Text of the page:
About Inspire Nature Teacher CPD

Bring the wonder of the University of Cambridge Museums and Botanic Gardens into your classroom to explore the natural world around you and connect creatively with nature.

Inspire Nature is a teacher CPD programme created and delivered by the university museums and garden. A suite of resources have been created for teachers around the themes of Water, Rocks, Viewpoints, Trees and Skies.

Each set of resources focuses on relevant objects from the collections. The resources include high resolution images, information, videos, question prompts and activity ideas for yourself and your teaching, created by both museum educators and artists.

This page highlights the resources created for the Skies theme. It focusses on objects in the Fitzwilliam Museum collection, but our padlet below shows resources from the Whipple Museum of the History of Science, the Sedgwick Museum of Earth Sciences, the Polar Museum, and the Museum of Archaeology and Anthropology that can teach about space exploration, careful observation, measurement, and light and shadow.

Information about the paintings
A painting of a cloud with the light shining through. the painting is in greys, with a little blue and light yellow/cream.
Sky study with a shaft of sunlight, by John Constable, c. 1822, oil painting on paper.



a painting of lots of little clouds. The clouds are a dark grey and the sky is a grey-blue in the middle and yellow-orange at the bottom, like a sunset.
Sky study, sunset, by John Constable, c. 1821. Oil painting on paper.

Sky studies by John Constable

Constable was born locally in Suffolk, the son of a corn and coal merchant and farmer. He was largely a selftaught artist, and after submitting sketches he made on a tour of Norfolk he was accepted to study at the Royal Academy Schools in London. He devoted much of his life to painting the local landscape. His determination to capture the rural Suffolk landscape of his boyhood might in some part have been due to a sense that this way of life was changing due to rapid industrialization the factories, steam power and locomotives that appear in works of other artists of the time, such as JMW Turner, are absent from Constable’s paintings.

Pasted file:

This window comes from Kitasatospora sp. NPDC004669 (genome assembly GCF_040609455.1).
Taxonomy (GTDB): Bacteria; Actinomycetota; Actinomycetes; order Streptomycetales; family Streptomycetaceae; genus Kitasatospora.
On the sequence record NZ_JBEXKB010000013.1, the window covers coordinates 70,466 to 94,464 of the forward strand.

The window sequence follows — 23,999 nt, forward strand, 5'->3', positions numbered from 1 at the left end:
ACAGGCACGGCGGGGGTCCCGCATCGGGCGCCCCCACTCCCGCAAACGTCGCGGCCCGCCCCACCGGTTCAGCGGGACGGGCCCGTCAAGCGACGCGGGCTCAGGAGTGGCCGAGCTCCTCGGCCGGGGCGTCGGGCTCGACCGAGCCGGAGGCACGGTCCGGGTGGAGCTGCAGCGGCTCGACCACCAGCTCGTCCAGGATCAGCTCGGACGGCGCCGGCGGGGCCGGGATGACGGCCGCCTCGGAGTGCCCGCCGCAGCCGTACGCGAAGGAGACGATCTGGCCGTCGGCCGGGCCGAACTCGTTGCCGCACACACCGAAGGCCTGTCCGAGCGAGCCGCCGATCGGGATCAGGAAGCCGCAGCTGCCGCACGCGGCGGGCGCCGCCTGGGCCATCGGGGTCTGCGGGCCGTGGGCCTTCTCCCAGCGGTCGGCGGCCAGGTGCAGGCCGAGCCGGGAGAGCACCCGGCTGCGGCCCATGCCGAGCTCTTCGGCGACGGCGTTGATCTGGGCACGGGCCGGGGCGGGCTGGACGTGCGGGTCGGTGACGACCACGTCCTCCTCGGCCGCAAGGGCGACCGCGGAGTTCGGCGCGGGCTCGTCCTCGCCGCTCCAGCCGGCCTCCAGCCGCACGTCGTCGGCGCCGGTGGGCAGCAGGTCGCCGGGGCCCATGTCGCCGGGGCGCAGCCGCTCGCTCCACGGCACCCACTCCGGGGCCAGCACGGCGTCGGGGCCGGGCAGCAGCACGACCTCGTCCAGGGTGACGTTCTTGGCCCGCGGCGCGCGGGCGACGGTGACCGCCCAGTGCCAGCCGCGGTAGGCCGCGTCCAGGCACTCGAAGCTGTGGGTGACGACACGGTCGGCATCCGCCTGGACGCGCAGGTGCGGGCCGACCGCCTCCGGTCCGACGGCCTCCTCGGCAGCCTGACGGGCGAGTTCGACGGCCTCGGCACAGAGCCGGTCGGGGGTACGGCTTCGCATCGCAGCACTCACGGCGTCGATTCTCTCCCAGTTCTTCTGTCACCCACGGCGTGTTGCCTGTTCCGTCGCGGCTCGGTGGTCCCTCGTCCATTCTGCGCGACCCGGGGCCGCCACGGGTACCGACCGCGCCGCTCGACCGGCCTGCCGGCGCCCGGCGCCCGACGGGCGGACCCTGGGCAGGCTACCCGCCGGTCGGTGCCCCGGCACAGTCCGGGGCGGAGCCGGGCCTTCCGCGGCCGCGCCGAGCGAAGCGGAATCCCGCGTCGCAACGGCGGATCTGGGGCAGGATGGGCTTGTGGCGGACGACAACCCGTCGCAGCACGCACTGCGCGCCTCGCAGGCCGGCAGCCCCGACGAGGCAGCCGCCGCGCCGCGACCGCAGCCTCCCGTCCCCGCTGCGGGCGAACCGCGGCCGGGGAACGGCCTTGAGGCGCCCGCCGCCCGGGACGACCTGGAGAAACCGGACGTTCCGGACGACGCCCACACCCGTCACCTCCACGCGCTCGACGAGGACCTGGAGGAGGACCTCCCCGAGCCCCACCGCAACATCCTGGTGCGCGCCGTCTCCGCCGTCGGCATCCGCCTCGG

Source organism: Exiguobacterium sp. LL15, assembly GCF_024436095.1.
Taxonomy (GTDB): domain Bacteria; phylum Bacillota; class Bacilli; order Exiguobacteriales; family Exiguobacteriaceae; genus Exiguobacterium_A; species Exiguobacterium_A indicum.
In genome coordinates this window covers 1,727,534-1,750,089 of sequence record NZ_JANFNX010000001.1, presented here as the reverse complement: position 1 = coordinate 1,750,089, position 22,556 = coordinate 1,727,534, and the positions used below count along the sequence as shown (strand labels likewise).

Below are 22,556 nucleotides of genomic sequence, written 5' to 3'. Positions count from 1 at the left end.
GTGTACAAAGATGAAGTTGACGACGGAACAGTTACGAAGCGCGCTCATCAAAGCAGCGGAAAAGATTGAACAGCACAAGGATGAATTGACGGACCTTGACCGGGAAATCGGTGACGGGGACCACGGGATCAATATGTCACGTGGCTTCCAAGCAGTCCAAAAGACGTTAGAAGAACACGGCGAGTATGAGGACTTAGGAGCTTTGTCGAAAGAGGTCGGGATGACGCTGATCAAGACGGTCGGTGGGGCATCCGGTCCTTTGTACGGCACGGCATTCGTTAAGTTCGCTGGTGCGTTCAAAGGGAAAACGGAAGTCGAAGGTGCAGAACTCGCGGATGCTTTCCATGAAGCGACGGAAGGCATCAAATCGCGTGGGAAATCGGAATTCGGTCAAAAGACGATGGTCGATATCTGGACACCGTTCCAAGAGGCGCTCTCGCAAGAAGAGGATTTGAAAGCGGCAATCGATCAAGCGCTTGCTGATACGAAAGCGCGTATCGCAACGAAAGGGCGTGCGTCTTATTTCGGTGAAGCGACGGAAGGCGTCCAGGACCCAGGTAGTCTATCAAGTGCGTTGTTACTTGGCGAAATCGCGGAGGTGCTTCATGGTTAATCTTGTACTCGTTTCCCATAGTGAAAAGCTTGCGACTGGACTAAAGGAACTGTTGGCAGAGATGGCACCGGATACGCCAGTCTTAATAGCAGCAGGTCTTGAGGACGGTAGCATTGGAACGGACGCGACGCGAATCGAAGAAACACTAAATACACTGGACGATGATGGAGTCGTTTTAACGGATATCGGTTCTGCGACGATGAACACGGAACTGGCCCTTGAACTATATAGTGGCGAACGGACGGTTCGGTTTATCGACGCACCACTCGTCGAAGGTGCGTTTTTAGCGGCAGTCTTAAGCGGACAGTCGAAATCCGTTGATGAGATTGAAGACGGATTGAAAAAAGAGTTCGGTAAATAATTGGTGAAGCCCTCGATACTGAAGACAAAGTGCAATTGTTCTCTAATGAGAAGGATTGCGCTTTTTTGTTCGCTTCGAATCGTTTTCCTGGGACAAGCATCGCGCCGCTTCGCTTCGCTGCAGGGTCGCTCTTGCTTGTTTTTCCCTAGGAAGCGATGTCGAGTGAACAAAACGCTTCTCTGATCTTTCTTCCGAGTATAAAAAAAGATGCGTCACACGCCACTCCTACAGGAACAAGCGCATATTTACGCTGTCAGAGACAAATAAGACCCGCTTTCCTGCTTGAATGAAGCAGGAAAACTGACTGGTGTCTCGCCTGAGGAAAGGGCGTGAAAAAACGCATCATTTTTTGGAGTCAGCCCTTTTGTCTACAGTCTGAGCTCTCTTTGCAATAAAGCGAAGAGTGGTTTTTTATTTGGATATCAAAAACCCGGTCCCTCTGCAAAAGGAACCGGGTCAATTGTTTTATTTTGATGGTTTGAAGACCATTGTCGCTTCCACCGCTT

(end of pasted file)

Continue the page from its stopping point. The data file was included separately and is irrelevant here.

From 1819, Constable rented a house for his family on the leafy edge of London in Hampstead, due to his wife’s ill heath. Between 1821 1822 he started making direct studies of cloud formations in the open air, like these examples in the Fitzwilliam Museum collection. Constable used the specific term ‘skying’ for his field exercises. He advises that in order to be accurate you must ‘not to go too much into detail. Because the sky changes all the time, one cannot work longer on a sketch than two hours; for a sunrise or sunset the maximum is half an hour.’ You can see the rapid brushstrokes in these works. These little oil sketches would have fitted into the lid of Constable’s outdoor painting box. He would have rested the painting box on his knee and use the lid as an easel.

Some scholars attribute Constable’s interest in clouds to the fact he was a miller’s son and knowing which direction the wind would blow was important in the adjusting of the sails of windmills. However, it is also known that he was interested in new scientific advances in meteorology, and read the writings of Luke Howard and Thomas Foster who published the first systematic classifications of cloud forms. Constable’s oil studies of skies show a remarkable understanding of the structure and movement of clouds. Some say they should be regarded as ‘mirrors of the sky’ as many record the time and date on the back and so can be matched to the weather records of that day.

Prompts to Stimulate Enquiry
  • How do you think clouds are made? Where do they come from? What stops them falling down on us?
  • Clouds come in all sorts of different sizes and shapes. Have you ever noticed anything you recognize in them?
  • Why is it important to track clouds? What can they help us to predict?
Activity Ideas
  • Investigate the 10 main types of clouds. They can be recognized by their height, colour, shape and the weather conditions. Try inventing a cloud bingo game.
  • How many different blues can you see in the sky? Make your own cyanometer using these instructions to help you track them.
  • Explore creating your own ‘Skying’ studies with a mirror or whilst lying on the ground. Which method work best for you?
  • Make a cloud print. Cover your printing block with ink and collect natural objects to make different textures. What different effects can you create?
  • Model your own cloud in a jar to explore the different shapes of clouds.
Watch: Museum educators present about each object


Downloadable resources


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